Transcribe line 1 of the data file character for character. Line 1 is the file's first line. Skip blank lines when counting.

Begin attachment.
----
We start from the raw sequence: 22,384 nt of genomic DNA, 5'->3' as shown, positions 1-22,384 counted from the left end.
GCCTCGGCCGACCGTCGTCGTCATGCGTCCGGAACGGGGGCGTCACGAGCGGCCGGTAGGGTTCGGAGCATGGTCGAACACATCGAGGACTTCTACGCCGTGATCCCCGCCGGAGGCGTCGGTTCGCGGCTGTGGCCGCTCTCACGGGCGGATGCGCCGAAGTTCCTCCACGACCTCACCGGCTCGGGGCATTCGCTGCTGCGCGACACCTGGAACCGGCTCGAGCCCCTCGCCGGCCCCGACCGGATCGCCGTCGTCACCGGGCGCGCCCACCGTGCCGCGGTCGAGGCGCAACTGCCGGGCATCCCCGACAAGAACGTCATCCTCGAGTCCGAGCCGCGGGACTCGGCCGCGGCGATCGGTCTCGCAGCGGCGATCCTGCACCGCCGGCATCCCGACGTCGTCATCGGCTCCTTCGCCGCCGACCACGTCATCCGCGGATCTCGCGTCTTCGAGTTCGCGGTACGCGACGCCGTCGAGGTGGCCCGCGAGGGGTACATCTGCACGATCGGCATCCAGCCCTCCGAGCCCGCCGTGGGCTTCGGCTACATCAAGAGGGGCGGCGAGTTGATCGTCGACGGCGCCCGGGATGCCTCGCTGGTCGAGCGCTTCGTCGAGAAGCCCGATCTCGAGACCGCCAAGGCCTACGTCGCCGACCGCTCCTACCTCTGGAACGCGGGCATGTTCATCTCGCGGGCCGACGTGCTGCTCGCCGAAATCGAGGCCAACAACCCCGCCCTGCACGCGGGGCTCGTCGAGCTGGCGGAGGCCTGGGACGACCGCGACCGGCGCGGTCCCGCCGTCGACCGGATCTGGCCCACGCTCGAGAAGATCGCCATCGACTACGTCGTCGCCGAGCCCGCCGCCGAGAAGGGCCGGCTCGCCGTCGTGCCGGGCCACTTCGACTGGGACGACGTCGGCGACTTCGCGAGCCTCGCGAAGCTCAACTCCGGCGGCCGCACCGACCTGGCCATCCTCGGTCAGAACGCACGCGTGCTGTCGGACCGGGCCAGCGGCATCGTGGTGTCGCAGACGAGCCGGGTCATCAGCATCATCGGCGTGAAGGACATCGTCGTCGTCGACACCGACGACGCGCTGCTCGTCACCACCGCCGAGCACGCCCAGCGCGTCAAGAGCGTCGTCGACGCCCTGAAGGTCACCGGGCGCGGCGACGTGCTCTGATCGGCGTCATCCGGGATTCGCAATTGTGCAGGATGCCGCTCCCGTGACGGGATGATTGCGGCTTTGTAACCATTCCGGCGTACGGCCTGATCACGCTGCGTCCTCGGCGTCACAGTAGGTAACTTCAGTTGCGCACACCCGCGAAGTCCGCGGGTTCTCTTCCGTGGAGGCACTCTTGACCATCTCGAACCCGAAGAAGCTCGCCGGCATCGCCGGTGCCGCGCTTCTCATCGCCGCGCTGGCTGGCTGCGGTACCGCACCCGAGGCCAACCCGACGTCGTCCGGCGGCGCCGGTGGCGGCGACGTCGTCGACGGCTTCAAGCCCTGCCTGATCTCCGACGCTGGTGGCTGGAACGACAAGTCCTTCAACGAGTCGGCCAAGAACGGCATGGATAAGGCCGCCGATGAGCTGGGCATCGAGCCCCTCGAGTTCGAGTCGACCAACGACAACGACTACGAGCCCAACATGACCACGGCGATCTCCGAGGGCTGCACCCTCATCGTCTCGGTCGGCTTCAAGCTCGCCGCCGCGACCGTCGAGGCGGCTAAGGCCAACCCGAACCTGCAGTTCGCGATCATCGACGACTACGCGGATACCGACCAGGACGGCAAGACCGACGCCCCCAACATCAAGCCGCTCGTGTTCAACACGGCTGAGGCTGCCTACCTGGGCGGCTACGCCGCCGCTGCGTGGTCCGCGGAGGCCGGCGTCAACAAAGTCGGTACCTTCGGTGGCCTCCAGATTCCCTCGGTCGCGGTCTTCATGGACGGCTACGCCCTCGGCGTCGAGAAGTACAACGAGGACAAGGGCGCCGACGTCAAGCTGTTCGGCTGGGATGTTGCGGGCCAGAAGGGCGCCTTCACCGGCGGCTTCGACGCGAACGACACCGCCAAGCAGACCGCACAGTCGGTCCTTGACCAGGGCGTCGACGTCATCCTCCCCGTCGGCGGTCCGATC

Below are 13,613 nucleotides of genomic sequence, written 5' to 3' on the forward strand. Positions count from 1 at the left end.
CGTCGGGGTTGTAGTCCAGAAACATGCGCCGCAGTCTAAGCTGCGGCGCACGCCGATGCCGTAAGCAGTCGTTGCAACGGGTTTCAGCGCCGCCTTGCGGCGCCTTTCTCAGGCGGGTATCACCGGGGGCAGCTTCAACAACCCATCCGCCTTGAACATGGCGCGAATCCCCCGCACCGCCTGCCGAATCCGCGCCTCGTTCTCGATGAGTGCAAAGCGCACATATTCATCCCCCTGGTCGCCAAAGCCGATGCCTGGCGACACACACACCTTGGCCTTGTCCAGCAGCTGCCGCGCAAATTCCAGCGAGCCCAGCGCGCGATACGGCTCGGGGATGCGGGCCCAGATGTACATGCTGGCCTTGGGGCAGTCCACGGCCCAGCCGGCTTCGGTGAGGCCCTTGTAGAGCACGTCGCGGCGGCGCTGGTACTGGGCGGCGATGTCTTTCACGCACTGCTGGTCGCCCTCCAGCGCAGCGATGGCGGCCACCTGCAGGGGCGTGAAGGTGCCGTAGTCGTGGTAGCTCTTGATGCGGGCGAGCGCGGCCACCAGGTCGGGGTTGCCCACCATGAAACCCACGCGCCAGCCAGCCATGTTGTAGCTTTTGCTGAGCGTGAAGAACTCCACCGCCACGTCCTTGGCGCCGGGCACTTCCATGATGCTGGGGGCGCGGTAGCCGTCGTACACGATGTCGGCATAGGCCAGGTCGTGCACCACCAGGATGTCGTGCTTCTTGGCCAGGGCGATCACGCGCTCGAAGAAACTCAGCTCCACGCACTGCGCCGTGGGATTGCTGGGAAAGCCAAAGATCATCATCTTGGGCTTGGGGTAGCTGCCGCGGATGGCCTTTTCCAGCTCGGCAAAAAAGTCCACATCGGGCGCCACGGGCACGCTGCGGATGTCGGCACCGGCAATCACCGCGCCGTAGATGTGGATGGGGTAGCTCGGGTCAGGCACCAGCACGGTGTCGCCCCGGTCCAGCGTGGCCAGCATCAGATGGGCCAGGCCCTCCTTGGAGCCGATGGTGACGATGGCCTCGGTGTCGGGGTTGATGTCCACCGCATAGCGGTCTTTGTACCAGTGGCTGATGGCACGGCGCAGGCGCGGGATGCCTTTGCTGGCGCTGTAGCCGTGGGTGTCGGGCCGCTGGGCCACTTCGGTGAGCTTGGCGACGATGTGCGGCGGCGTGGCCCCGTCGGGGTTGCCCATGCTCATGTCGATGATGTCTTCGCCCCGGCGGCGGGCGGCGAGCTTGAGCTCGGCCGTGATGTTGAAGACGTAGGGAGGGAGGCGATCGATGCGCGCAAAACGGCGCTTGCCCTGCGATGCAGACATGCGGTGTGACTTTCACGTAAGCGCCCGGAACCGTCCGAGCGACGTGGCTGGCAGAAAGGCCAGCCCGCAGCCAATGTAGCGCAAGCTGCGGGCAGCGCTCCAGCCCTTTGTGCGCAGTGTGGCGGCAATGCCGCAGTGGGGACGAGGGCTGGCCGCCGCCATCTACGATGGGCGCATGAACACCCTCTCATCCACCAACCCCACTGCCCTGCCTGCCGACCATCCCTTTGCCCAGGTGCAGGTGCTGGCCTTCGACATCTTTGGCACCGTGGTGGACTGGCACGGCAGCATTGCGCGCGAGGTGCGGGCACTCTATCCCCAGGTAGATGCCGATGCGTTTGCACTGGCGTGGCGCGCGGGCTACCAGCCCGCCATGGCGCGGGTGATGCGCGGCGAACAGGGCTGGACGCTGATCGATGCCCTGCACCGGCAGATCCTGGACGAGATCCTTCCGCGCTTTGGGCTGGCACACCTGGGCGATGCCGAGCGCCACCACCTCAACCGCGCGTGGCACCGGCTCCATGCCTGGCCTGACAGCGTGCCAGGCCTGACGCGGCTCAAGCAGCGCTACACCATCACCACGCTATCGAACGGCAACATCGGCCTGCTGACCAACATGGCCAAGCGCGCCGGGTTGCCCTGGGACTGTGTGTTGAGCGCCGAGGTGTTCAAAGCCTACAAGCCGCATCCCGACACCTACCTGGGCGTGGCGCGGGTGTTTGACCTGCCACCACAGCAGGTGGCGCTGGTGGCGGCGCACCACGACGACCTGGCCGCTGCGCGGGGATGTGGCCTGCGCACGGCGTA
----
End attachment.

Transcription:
We start from the raw sequence: 22,384 nt of genomic DNA, 5'->3' as shown, positions 1-22,384 counted from the left end.